The Commerce Department said on Tuesday that U.S. housing starts fell 8.8% to a seasonally adjusted annual pace of 1.09 million units in March. That’s the lowest level since October and missed the median forecast.
Economists polled by Reuters had estimated 1.170 million for building permits, which are a sign of future activity. The Commerce Department report was the latest in a slew of bad economic data suggesting a slumping housing market and slowdown for the world’s largest economy.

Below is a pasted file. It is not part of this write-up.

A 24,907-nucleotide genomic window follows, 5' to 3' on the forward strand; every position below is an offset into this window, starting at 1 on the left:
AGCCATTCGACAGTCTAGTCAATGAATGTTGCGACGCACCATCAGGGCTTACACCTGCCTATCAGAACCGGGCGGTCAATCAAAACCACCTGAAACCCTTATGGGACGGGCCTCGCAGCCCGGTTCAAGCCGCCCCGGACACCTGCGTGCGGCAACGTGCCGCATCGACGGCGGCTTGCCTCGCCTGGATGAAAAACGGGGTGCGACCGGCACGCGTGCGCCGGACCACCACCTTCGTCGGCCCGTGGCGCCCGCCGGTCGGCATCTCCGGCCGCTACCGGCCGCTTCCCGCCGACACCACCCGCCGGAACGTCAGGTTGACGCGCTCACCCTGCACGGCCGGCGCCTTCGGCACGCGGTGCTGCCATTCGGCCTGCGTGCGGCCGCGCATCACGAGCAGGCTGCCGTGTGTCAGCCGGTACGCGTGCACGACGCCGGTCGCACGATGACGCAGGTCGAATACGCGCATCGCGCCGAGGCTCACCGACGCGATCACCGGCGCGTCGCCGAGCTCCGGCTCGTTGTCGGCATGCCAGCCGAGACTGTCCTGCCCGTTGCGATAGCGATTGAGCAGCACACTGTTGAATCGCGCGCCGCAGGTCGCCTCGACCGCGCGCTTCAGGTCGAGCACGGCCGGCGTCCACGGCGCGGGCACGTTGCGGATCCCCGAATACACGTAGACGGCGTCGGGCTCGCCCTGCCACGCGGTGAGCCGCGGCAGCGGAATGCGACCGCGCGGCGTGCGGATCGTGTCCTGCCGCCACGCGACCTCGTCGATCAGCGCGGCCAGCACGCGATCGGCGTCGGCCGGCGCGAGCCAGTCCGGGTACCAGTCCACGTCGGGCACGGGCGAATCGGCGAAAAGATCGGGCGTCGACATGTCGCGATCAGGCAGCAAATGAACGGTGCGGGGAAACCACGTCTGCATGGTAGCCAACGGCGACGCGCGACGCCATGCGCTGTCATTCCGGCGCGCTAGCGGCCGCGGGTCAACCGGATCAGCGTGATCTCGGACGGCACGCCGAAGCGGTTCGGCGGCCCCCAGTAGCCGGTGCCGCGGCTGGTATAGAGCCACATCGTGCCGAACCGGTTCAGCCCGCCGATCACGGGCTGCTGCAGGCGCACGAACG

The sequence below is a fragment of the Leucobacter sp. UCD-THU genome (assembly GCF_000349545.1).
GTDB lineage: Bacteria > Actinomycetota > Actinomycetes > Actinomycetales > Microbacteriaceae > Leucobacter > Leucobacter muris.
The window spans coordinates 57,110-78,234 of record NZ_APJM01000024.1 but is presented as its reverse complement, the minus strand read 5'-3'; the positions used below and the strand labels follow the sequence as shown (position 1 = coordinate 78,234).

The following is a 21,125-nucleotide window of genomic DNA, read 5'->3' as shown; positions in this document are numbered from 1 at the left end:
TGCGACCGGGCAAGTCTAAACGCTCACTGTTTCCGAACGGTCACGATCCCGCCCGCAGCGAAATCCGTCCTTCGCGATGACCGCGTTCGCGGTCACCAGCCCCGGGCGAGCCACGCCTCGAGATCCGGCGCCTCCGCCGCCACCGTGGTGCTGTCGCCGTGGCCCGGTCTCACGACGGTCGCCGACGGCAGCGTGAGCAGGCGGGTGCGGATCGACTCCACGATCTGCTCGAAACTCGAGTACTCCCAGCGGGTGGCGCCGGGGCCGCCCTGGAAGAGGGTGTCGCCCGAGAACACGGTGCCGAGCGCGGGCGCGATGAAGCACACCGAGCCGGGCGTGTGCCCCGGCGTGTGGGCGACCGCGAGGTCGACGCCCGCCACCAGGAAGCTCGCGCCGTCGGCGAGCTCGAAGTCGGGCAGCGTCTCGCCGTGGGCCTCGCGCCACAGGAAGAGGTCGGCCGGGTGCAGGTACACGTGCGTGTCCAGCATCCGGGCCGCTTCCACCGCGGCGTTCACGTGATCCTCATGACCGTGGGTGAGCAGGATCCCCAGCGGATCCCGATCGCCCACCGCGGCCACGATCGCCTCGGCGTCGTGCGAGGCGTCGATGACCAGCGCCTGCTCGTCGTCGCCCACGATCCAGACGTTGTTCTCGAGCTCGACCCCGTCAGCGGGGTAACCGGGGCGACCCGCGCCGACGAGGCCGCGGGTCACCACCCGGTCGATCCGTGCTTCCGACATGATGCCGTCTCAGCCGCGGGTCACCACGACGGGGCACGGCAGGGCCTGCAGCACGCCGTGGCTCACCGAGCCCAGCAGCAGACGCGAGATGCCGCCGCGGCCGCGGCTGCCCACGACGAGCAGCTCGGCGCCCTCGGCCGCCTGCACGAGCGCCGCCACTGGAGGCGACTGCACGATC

Last month, groundbreaking on single-family housing projects, the largest segment of the market, tumbled 9.2 percent to a 764,000-unit pace, the lowest since October.
Single-family starts fell in all four regions last month, sliding 4.9 percent in the South, where most home building takes place. Housing starts for the volatile multi-family segment declined 7.9 percent to a 325,000-unit pace.
Building permits dropped 7.7 percent to a 1.09 million-unit rate last month, the lowest level since March last year. Permits for the construction of single-family homes decreased 1.2 percent in March, while multi-family building permits plunged 18.6 percent.